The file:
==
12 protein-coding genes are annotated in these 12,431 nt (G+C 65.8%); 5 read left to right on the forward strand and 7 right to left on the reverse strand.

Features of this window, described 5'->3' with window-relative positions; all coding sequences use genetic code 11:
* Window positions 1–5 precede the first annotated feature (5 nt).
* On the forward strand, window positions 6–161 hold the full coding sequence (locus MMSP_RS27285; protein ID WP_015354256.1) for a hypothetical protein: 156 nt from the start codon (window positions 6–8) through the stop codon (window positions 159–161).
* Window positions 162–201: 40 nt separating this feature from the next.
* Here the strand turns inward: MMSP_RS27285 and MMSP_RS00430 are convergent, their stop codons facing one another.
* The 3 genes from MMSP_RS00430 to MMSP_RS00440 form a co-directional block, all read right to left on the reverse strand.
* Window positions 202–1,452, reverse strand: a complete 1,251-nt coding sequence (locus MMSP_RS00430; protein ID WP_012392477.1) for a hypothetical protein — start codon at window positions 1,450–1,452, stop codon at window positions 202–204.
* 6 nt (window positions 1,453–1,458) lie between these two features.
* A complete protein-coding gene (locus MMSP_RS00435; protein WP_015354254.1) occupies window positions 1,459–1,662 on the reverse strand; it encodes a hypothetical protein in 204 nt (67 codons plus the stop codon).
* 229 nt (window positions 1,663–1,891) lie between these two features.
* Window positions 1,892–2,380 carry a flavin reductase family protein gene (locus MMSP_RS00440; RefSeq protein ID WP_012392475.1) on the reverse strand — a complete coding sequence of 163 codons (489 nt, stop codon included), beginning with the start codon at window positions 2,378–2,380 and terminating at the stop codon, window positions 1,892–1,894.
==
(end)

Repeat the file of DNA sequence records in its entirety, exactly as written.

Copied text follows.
12 protein-coding genes are annotated in these 12,431 nt (G+C 65.8%); 5 read left to right on the forward strand and 7 right to left on the reverse strand.

Features of this window, described 5'->3' with window-relative positions; all coding sequences use genetic code 11:
* Window positions 1–5 precede the first annotated feature (5 nt).
* On the forward strand, window positions 6–161 hold the full coding sequence (locus MMSP_RS27285; protein ID WP_015354256.1) for a hypothetical protein: 156 nt from the start codon (window positions 6–8) through the stop codon (window positions 159–161).
* Window positions 162–201: 40 nt separating this feature from the next.
* Here the strand turns inward: MMSP_RS27285 and MMSP_RS00430 are convergent, their stop codons facing one another.
* The 3 genes from MMSP_RS00430 to MMSP_RS00440 form a co-directional block, all read right to left on the reverse strand.
* Window positions 202–1,452, reverse strand: a complete 1,251-nt coding sequence (locus MMSP_RS00430; protein ID WP_012392477.1) for a hypothetical protein — start codon at window positions 1,450–1,452, stop codon at window positions 202–204.
* 6 nt (window positions 1,453–1,458) lie between these two features.
* A complete protein-coding gene (locus MMSP_RS00435; protein WP_015354254.1) occupies window positions 1,459–1,662 on the reverse strand; it encodes a hypothetical protein in 204 nt (67 codons plus the stop codon).
* 229 nt (window positions 1,663–1,891) lie between these two features.
* Window positions 1,892–2,380 carry a flavin reductase family protein gene (locus MMSP_RS00440; RefSeq protein ID WP_012392475.1) on the reverse strand — a complete coding sequence of 163 codons (489 nt, stop codon included), beginning with the start codon at window positions 2,378–2,380 and terminating at the stop codon, window positions 1,892–1,894.